Neotropical Song Birds

Neotropical Migratory Birds

Black-throated gray warbler by Tim Lenz

A neotropical migratory bird is a bird that breeds in the United States and Canada during summer and spends winters in Mexico, Central America, South America or the Caribbean islands. Songbirds make up the majority of the 200+ neotropical migrant species.

Grass Lake Nature Park is an excellent place for birders to catch a glimpse of some of these magnificient birds. Grass Lake features over 100 bird species that make this unique 171 acre park their home. The habitat is rich with over 200 species of plants.

Over the years pesticide use has been one of the biggest threats to birds including the neotropical migratory birds. Because of the distance that these birds travel, they are likely exposed to more pesticides than resident birds. Olympia Parks, Arts & Recreation recognizes the importance of using alternative methods of vegetation control and strives to be pesticide free in many of it's parks including Grass Lake Nature Park. Development has also contributed to the decline in neotropical migratory birds. With habitat loss in both the breeding and feeding grounds, migratory birds are not able to nest or feed enough to substain their numbers.

Take action! The community can help these precious birds by building habitat with native plants, buying responsibly and using alternative landscaping controls such as sheet mulching, hand weeding, flame burning, and applying non-chemical controls. Check out the City's Go Green Lawn Care Program.

Visit the Black Hills Audubon Society for more information on birds in Thurston and Mason counties.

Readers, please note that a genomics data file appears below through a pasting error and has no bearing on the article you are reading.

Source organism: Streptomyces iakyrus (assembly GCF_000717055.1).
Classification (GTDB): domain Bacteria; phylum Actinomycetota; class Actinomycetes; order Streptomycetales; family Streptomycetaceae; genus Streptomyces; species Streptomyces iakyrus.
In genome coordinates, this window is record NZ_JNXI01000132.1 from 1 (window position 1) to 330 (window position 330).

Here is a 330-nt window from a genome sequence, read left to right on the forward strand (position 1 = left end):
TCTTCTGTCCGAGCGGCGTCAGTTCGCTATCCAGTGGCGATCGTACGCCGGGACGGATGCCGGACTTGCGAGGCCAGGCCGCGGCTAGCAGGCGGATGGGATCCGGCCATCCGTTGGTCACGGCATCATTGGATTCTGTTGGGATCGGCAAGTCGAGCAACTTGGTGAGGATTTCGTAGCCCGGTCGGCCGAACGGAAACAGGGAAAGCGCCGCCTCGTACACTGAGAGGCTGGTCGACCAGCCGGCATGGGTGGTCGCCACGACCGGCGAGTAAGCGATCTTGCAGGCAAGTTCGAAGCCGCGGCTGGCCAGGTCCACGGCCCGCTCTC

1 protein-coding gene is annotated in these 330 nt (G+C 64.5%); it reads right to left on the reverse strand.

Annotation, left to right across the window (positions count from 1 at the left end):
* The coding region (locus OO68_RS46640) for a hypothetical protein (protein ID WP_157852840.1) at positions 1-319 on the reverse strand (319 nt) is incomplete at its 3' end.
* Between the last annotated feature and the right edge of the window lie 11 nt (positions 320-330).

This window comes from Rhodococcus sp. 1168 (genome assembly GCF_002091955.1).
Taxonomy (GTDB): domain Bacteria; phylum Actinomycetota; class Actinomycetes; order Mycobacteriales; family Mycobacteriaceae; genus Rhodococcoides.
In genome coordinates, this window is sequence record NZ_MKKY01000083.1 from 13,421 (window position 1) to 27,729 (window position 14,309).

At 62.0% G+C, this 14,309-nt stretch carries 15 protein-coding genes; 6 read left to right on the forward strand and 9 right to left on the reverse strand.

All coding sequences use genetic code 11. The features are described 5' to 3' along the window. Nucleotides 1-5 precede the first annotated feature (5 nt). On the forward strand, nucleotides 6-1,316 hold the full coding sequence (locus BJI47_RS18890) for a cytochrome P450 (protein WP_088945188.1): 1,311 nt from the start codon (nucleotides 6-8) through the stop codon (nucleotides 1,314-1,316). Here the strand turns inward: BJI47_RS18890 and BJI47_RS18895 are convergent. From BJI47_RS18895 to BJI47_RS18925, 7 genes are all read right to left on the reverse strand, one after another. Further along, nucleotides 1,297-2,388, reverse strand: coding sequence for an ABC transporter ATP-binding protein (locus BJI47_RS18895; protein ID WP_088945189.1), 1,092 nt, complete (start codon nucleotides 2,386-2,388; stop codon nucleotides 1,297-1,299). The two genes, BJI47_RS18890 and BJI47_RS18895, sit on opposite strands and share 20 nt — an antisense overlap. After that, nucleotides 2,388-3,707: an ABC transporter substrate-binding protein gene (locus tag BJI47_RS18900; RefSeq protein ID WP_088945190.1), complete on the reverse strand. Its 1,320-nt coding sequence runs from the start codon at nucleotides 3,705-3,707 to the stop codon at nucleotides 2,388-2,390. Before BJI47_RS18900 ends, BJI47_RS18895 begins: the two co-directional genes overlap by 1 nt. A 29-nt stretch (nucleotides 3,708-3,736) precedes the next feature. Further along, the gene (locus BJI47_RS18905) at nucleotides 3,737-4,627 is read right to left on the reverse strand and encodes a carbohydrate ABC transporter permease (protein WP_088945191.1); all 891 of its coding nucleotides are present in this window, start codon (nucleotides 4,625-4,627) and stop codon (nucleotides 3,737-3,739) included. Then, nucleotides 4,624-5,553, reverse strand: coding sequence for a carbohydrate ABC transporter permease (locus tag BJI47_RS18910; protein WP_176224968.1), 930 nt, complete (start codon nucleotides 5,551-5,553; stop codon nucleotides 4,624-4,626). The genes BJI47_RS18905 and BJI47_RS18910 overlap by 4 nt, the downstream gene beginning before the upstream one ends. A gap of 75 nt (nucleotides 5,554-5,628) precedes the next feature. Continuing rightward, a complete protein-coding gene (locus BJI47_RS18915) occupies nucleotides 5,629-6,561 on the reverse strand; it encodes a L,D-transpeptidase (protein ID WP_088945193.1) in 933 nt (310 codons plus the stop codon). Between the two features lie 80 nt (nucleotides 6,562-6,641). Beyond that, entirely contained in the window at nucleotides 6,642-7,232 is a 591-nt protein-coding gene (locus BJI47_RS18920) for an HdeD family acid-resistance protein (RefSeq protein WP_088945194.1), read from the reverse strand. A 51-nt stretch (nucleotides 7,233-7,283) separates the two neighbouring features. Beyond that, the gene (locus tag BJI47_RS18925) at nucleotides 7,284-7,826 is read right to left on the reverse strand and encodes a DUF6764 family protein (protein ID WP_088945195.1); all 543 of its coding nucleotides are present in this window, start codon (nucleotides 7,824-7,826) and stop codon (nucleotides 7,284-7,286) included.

Olympic Mudminnow (Novumbra hubbsi)

Grass Lake Nature Park, part of the Green Cove watershed, is home to the Olympic Mudminnow.  This small and attractive fishgrows to about 3” long, is carnivorous, and lives only in western Washington. Typically olive-brown in coloration, the males become black with blue and gold vertical stripes in the breeding season. The males flash these colors brilliantly as they perform the “wig-wag dance” (yes, that’s what the scientists call it) to attract mates. Mudminnows are usually found in shallow slow-moving streams, ditches, and wetlands with an abundance of aquatic and overhanging vegetation and muddy stream bottoms. The Olympic Mudminnows are poor swimmers which exclude them from Washington’s abundant mountain and hillside streams. It is known to only survive with a few other species of fish. Due to the introduction of non-native fish species and the loss of habitat, the Olympic Mudminnow is on the decline and has been listed as a Washington State sensitive species that may disappear without protection.

For more information about the Olympic Mudminnow visit Washington Department of Fish and Wildlife status report.

Become a steward of Grass Lake Nature Park! To sign-up email or call 360.753.8365. More inforation about stewarding parks can be found at